On This ‘World Diabetes Day’ Know About Type 2 Diabetes

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Diabetesmagazijn.nl/Unsplash
  • The number of Type 2 diabetics has risen in seafarer populations, endangering their health and well-being.
  • Type 1 diabetes is incurable, and those who have it require insulin injections to live.
  • Making healthy choices today may prevent or delay the development of type 2 diabetes later in life for those at risk.

Diabetes has nearly quadrupled since 1980, and the number is growing year by year. According to the WHO, a healthy diet, regular physical activity, maintaining a normal body weight, and avoiding tobacco use can prevent a large percentage of Type 2 diabetes.  

World Diabetes day

The condition’s prevalence has risen in seafarer populations, endangering their health and well-being. 

The 14th of November is World Diabetes Day, a reminder to check your risk factors and take preventive measures.

About the disease

Diabetes is a chronic disease in which the body struggles to metabolize glucose due to a lack of insulin or an inability to use the insulin that is produced. 

Insulin is a pancreatic hormone that allows glucose to enter cells and serve as an energy source. 

If insulin is absent or insufficient, sugar accumulates in the blood, resulting in high blood sugar. 

Over time, high blood sugar damages many of the body’s organs, resulting in disabling and life-threatening health complications such as kidney failure, heart disease, nerve damage, eye disease resulting in visual loss, increased risk of leg ulcers, and impaired wound healing.

Diabetes is also known to be a risk factor for COVID-19 related hospitalization.

According to the International Diabetes Federation (IDF), an estimated 537 million adults aged 20-79 years have diabetes, accounting for more than one-tenth of all people.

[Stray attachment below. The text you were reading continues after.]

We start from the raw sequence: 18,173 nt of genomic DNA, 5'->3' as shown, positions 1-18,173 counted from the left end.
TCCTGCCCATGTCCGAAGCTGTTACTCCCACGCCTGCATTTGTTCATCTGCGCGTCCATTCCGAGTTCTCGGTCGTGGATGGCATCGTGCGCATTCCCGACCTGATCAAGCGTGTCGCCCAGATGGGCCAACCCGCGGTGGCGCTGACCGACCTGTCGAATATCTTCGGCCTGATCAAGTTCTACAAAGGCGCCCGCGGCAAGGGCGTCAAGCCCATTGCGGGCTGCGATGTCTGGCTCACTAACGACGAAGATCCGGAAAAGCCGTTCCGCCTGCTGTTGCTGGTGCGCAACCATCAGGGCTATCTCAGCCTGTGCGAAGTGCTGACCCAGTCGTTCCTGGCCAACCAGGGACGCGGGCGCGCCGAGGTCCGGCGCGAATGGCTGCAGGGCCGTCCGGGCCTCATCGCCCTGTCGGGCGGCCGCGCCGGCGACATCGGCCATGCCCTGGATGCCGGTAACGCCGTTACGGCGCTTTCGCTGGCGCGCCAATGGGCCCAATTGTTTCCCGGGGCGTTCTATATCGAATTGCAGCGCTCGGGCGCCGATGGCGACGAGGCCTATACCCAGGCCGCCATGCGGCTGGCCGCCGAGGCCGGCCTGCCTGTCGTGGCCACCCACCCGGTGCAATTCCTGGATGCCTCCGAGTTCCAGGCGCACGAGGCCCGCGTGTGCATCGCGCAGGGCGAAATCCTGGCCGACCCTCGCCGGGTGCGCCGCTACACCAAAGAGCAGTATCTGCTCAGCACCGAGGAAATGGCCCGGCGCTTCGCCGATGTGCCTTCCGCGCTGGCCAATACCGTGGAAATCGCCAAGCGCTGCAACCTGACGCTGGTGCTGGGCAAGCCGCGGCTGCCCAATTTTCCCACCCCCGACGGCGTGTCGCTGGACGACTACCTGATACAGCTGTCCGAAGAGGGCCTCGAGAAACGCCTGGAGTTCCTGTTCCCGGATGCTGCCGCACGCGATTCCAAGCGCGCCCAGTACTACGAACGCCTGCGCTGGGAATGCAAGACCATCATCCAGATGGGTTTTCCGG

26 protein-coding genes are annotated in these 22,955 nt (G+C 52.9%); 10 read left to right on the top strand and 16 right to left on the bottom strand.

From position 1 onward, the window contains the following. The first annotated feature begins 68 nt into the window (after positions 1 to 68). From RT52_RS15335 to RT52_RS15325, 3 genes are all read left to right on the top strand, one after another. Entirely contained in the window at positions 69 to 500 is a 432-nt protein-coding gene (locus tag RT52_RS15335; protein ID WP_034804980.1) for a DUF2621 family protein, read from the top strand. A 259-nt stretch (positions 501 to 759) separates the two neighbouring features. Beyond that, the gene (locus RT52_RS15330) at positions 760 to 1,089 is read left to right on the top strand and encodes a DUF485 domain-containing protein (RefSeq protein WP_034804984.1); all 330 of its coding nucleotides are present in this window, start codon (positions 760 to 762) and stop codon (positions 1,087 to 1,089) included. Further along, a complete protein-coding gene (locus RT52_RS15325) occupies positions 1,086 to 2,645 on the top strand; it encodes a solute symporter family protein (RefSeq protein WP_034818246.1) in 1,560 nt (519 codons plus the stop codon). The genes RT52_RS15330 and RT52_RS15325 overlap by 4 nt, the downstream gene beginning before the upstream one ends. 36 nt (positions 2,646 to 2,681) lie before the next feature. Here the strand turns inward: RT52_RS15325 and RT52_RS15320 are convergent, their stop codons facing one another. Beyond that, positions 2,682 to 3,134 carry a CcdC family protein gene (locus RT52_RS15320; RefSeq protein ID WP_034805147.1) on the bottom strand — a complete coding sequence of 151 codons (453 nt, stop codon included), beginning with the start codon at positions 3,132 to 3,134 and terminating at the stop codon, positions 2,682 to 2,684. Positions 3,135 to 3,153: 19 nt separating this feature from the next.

The IDF predicts that number will rise to 643 million by 2030.

Types

Diabetes is classified as Type 1, Type 2, or gestational diabetes (diabetes during pregnancy).

Type 1 diabetes is the most common in children, but it can occur at any age. Type 1 diabetes is incurable, and those who have it require insulin injections to live.

The vast majority (over 90%) of diabetes worldwide is type 2 diabetes. 

Insulin resistance characterizes type 2 diabetes, in which the body does not fully respond to insulin. 

Because insulin cannot function properly, blood glucose levels rise, causing more insulin to be released. 

This can eventually exhaust the pancreas, resulting in the body producing less and less insulin, causing even higher blood sugar levels in some people with type 2 diabetes. 

Risk factors

Type 2 diabetes is often initially managed through exercise and diet. 

Although most people will eventually require oral medications and/or insulin, a healthy lifestyle will remain an important part of the diabetes management plan.

The IDF lists the following risk factors for developing type 2 diabetes:

  • Family history of diabetes
  • Weight gain
  • Unhealthy diet
  • Physical inactivity
  • Increasing age
  • High blood pressure
  • Ethnicity
  • Impaired glucose tolerance – (higher than normal blood glucose but below the threshold for diagnosing diabetes)

The IDF has developed a simple to use type 2 risk assessment tool that aims to predict an individual’s risk of developing type 2 diabetes within the next ten years.

Prevention 

Some risk factors for Type 2 diabetes, such as family history, cannot be altered. 

According to the IDF, research shows that for those with risk factors, a healthy diet and 30-45 minutes of physical activity three to five days a week could prevent the majority of cases.

IDF dietary recommendations for the general population:

  • Choosing water, coffee or tea instead of fruit juice, soda, or other sugar sweetened beverages.
  • Eating at least three servings of vegetables every day, including green leafy vegetables.
  • Eating up to three servings of fresh fruit every day.
  • Choosing nuts, a piece of fresh fruit, or unsweetened yogurt for a snack.
  • Limiting alcohol intake to a maximum of two standard drinks per day.
  • Choosing lean cuts of white meat, poultry or seafood instead of red or processed meat.
  • Choosing peanut butter instead of chocolate spread or jam.
  • Choosing whole-grain bread, rice, or pasta instead of white bread, rice, or pasta.
  • Choosing unsaturated fats (olive oil, canola oil, corn oil, or sunflower oil) instead of saturated fats (butter, ghee, animal fat, coconut oil or palm oil.

Consumption of high sugar foods, particularly sugar-sweetened beverages, poses a particular threat in terms of the associated risk of developing type 2 diabetes.

Making healthy choices today may prevent or delay the development of type 2 diabetes later in life for those at risk.

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Source: Gard

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